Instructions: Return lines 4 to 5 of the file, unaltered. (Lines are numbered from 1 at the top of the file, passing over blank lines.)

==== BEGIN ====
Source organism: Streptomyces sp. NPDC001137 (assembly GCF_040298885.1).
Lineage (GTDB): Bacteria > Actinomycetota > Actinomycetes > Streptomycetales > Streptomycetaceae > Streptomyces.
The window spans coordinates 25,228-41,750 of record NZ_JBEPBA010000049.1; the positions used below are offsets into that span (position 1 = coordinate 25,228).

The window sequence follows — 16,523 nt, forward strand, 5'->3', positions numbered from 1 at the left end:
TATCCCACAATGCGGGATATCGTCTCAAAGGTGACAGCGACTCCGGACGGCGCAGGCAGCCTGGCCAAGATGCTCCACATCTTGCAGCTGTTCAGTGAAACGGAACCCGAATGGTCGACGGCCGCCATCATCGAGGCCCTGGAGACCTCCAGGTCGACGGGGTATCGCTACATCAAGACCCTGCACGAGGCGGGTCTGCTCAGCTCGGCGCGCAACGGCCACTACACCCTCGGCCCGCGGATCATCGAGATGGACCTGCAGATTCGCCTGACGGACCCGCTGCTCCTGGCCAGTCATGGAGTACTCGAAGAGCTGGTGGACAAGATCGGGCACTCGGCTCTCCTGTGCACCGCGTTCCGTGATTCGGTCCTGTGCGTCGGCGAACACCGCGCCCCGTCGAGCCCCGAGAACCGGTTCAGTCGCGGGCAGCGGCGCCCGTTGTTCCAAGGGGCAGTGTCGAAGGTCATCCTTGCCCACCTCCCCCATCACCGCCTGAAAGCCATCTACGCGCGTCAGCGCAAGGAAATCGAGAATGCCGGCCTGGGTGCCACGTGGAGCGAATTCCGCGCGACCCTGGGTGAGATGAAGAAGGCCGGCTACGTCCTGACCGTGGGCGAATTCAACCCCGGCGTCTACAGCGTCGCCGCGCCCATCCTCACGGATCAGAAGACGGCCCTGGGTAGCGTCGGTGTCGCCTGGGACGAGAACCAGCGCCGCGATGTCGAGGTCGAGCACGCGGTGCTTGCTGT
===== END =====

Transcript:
The window sequence follows — 16,523 nt, forward strand, 5'->3', positions numbered from 1 at the left end:
TATCCCACAATGCGGGATATCGTCTCAAAGGTGACAGCGACTCCGGACGGCGCAGGCAGCCTGGCCAAGATGCTCCACATCTTGCAGCTGTTCAGTGAAACGGAACCCGAATGGTCGACGGCCGCCATCATCGAGGCCCTGGAGACCTCCAGGTCGACGGGGTATCGCTACATCAAGACCCTGCACGAGGCGGGTCTGCTCAGCTCGGCGCGCAACGGCCACTACACCCTCGGCCCGCGGATCATCGAGATGGACCTGCAGATTCGCCTGACGGACCCGCTGCTCCTGGCCAGTCATGGAGTACTCGAAGAGCTGGTGGACAAGATCGGGCACTCGGCTCTCCTGTGCACCGCGTTCCGTGATTCGGTCCTGTGCGTCGGCGAACACCGCGCCCCGTCGAGCCCCGAGAACCGGTTCAGTCGCGGGCAGCGGCGCCCGTTGTTCCAAGGGGCAGTGTCGAAGGTCATCCTTGCCCACCTCCCCCATCACCGCCTGAAAGCCATCTACGCGCGTCAGCGCAAGGAAATCGAGAATGCCGGCCTGGGTGCCACGTGGAGCGAATTCCGCGCGACCCTGGGTGAGATGAAGAAGGCCGGCTACGTCCTGACCGTGGGCGAATTCAACCCCGGCGTCTACAGCGTCGCCGCGCCCATCCTCACGGATCAGAAGACGGCCCTGGGTAGCGTCGGTGTCGCCTGGGACGAGAACCAGCGCCGCGATGTCGAGGTCGAGCACGCGGTGCTTGCTGT